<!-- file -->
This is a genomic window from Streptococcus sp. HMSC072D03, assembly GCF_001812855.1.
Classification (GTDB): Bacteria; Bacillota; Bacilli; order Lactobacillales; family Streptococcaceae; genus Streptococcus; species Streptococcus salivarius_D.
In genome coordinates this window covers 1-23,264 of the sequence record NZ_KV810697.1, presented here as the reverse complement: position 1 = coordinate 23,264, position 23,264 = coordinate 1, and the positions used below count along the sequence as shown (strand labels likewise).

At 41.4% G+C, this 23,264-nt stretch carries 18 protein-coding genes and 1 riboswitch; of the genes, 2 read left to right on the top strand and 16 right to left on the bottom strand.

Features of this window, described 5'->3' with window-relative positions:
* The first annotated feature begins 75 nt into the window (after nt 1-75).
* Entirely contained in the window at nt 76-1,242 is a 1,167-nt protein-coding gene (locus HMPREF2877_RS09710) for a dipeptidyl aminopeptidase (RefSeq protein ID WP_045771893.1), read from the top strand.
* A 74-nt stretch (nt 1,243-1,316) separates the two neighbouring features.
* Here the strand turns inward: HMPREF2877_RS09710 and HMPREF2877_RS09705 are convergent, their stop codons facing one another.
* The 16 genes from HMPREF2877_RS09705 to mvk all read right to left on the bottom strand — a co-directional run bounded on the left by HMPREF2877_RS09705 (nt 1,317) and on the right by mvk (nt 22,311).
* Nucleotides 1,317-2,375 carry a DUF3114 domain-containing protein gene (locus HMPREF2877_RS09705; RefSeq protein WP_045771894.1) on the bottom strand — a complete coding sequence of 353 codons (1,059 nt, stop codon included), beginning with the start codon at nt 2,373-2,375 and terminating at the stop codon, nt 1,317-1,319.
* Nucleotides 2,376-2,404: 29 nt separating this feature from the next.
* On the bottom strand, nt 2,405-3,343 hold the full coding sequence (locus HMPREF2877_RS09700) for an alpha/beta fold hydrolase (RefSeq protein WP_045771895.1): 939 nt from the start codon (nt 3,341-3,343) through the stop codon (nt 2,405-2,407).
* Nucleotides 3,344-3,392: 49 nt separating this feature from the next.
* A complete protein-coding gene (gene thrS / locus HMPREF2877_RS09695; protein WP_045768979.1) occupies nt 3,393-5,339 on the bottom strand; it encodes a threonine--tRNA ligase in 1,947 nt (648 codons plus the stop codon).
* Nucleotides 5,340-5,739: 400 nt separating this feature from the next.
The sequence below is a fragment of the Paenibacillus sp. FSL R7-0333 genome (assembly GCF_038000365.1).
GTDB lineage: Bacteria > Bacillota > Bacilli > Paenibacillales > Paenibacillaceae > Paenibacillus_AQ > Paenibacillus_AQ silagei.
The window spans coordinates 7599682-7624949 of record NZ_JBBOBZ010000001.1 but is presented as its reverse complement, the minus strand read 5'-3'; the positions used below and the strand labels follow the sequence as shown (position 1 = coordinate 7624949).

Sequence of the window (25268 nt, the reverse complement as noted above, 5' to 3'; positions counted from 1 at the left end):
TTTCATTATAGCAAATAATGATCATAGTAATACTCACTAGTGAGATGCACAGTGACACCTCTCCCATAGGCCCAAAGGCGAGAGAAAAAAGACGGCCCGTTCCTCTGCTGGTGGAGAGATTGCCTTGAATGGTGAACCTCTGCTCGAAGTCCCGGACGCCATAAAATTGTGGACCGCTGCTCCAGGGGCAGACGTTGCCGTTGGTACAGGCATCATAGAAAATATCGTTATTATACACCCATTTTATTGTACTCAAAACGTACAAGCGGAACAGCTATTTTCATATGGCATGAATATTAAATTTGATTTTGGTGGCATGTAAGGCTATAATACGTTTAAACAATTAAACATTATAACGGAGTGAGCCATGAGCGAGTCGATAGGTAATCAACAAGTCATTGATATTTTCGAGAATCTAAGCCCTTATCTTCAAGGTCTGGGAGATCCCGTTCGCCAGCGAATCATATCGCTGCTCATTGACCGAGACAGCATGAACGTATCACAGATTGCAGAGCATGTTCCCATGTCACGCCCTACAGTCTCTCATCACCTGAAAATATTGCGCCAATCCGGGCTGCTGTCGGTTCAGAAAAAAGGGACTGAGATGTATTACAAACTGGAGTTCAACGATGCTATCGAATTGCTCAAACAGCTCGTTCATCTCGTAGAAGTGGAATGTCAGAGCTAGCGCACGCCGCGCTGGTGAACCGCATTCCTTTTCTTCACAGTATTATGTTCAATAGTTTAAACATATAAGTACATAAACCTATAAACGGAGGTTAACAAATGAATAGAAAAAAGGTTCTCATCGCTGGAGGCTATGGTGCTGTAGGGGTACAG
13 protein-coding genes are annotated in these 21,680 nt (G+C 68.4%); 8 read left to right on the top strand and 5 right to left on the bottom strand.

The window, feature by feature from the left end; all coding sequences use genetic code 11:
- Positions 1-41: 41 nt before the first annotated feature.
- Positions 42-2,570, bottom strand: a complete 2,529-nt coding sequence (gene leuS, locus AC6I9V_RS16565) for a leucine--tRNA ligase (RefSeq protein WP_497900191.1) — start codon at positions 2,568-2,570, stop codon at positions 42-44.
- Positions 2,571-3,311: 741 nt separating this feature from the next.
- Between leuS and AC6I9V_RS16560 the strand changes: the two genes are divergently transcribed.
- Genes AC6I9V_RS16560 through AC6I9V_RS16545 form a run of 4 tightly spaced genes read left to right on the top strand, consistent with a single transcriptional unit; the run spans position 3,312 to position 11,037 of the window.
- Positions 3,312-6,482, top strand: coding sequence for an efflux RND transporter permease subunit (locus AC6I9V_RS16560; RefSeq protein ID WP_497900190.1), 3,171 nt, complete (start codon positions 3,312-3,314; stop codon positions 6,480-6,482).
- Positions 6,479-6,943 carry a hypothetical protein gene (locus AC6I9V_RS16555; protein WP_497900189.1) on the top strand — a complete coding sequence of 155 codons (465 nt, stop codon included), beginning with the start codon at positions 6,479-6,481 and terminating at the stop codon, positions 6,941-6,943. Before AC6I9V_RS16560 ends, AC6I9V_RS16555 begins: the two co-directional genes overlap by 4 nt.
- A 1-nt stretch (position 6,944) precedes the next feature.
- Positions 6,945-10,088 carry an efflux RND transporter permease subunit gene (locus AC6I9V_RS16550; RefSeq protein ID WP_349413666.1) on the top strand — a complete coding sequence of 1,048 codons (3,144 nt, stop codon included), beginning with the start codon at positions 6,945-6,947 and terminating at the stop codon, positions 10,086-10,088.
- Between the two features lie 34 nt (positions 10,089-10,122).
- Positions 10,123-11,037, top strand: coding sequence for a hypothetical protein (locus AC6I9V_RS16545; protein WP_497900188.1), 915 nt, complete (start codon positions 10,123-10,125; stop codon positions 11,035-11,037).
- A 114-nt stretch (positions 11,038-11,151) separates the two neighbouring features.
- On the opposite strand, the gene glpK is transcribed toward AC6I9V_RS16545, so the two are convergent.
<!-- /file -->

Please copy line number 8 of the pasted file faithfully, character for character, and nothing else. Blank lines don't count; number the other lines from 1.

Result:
* A 74-nt stretch (nt 1,243-1,316) separates the two neighbouring features.